Thoughts on Google Fi

by Colin Berkshire

Should you switch to Google Fi now that it works on both Android and iPhone?

It’s an enticing option: Pay a minimum of $20* a month and a maximum of $80* a month for “unlimited*” <cough cough> phone*, text*, and data*, plus get free data roaming in 200+ countries*.

Let’s go through some of those footnotes.

First, understand that Google Fi is not the same on all devices. On a handful of devices, Google Fi actually uses multiple cellular networks (T-Mobile, Sprint, and US Cellular). That’s actually a very compelling feature. The phone supposedly evaluate for the strongest signal (Wi-Fi included) and uses that wireless path. On other devices, such as iPhones, it’s only one carrier (T-Mobile). Of course, that’s not the same as signing up with T-Mobile. As an MVNO Google changes things like the class of service and the rates. Here, I will evaluate the single-carrier option with a focus on the rates.

You need to think about Voice & Text as one set of rules, and Data as a different set of rules:


Voice & Texting:
The $20 minimum monthly charge gets you:

  • Unlimited US domestic phone calls
  • Unlimited text messaging*
  • Use of the T-Mobile network within the United States
  • Only for Android users you can also use the Sprint network. iPhone users cannot use the Sprint network.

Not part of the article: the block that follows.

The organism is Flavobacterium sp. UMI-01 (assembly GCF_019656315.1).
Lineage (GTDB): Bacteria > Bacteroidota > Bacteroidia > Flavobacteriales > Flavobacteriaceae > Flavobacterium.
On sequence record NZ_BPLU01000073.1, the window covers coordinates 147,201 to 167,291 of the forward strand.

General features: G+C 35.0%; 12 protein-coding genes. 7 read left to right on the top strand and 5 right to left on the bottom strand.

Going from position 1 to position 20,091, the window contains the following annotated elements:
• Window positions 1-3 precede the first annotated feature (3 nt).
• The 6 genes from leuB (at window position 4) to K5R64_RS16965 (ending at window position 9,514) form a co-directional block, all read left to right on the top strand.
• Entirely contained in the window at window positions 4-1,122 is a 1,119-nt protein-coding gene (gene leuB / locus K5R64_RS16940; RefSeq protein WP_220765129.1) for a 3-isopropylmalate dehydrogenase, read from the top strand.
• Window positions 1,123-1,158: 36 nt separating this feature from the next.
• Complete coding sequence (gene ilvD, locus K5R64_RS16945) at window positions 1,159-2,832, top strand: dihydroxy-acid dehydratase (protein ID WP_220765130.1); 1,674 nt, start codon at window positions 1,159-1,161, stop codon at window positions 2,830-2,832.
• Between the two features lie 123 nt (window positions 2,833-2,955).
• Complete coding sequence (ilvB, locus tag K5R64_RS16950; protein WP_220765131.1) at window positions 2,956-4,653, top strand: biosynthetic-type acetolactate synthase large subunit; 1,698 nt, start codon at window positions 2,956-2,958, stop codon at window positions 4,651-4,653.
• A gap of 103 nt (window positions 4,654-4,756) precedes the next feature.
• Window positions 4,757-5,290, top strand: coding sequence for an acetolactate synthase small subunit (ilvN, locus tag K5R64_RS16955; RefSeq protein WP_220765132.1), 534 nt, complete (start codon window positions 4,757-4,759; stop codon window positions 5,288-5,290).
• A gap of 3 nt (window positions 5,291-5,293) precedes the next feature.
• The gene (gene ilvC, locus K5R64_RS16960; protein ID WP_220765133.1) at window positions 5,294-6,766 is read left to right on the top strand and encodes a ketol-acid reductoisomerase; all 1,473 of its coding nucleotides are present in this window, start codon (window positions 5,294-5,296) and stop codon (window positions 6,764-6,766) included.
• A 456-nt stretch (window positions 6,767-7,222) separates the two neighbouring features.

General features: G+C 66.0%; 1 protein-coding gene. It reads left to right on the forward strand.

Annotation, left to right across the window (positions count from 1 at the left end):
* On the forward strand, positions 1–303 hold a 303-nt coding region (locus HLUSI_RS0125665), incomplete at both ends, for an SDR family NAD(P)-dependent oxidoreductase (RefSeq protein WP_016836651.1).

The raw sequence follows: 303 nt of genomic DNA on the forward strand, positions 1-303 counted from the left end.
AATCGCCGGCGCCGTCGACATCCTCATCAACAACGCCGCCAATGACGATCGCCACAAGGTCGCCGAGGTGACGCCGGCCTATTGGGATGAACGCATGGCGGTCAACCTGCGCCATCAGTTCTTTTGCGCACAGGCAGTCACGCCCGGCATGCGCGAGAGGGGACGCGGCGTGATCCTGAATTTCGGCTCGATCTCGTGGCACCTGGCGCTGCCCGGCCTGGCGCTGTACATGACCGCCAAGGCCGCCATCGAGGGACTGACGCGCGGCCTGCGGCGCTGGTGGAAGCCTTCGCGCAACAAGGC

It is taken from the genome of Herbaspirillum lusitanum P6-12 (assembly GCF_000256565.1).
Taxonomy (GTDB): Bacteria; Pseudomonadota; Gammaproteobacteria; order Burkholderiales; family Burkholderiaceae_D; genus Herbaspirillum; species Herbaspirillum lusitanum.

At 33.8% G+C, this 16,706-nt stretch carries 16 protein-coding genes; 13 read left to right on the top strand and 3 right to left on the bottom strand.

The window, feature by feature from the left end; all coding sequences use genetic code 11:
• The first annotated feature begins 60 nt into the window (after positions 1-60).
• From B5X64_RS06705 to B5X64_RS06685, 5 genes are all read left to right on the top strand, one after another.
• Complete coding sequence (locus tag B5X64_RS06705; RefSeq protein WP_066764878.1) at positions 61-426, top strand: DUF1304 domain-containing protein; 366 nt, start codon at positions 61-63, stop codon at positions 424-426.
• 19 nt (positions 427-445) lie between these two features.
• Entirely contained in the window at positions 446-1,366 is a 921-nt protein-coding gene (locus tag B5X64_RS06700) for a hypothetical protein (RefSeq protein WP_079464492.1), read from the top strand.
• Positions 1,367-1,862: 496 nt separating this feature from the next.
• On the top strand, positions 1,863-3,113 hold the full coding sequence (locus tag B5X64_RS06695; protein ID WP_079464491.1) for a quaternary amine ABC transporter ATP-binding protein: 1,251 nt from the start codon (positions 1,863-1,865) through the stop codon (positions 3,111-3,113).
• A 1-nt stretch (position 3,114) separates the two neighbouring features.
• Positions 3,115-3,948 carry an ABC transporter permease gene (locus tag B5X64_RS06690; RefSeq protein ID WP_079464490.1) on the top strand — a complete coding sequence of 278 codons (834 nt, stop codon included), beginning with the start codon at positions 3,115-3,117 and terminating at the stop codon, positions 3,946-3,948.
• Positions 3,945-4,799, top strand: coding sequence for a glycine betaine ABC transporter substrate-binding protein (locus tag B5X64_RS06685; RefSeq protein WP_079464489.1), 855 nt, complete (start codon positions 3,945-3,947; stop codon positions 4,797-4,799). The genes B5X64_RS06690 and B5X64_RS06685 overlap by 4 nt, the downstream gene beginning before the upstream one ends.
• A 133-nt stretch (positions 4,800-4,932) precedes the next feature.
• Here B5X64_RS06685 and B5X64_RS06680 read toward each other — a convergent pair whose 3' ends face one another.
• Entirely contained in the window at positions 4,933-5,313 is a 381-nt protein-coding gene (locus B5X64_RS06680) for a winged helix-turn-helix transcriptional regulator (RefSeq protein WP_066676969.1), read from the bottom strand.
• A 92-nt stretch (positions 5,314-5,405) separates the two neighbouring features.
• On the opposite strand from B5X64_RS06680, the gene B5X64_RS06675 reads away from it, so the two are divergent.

What you don’t get is:

  • Phone calls from the US to other countries. Those typically cost 1~10 cents a minute, which is pretty reasonable.
  • Phone calls while in other countries. Those cost 20-cents a minute.
  • Use of the Sprint network if you are an iPhone user.
  • Nobody can use the AT&T network within the US.
  • Visual Voice Mail is not available for iPhone users.


In addition to the $20 monthly fee you also pay for data:

  • You will be billed $10 per gigabyte for data you use in any of 200+ countries.
  • This amount is capped at $60 per month (so your monthly bill would be a maximum of $80).
  • You are limited* to a maximum of 15 GB of data for the month.

What you don’t get is:
Once your data usage goes to 15 GB, speed will slow to 256 kilobits. This is fast enough for email, but your days of movie watching, video calls, and fast tethering will be over.

But you have a choice:

  • If you are willing to eliminate the $60 cap/maximum, and you are willing to pay $90 to get to the 15 GB amount (which would have been free if you accepted the cap) then you may continue to pay $10 per gigabyte and have all the high speed data you want. That is, you will pay $170 a month for the first 15 GB and then continue to pay $10 per gigabyte and continue to get high speed data with no limit.


So who is this a good deal for?

It’s a great deal for anybody who can:

  • Live with a 15 GB data cap, or
  • You don’t need high speed data for movies, video calls, or tethering.
  • Live with the T-Mobile network.

It’s not a great plan for you if:

  • You need the Verizon or AT&T network to get coverage.
  • You need more than 15 GB of data AND watch movies, do video calls, or tether a laptop.

For customers who are already on the T-Mobile network it seems to be a “no brainer” to switch to Fi.

Since T-Mobile doesn’t work well at my home, it’s not a good deal for me.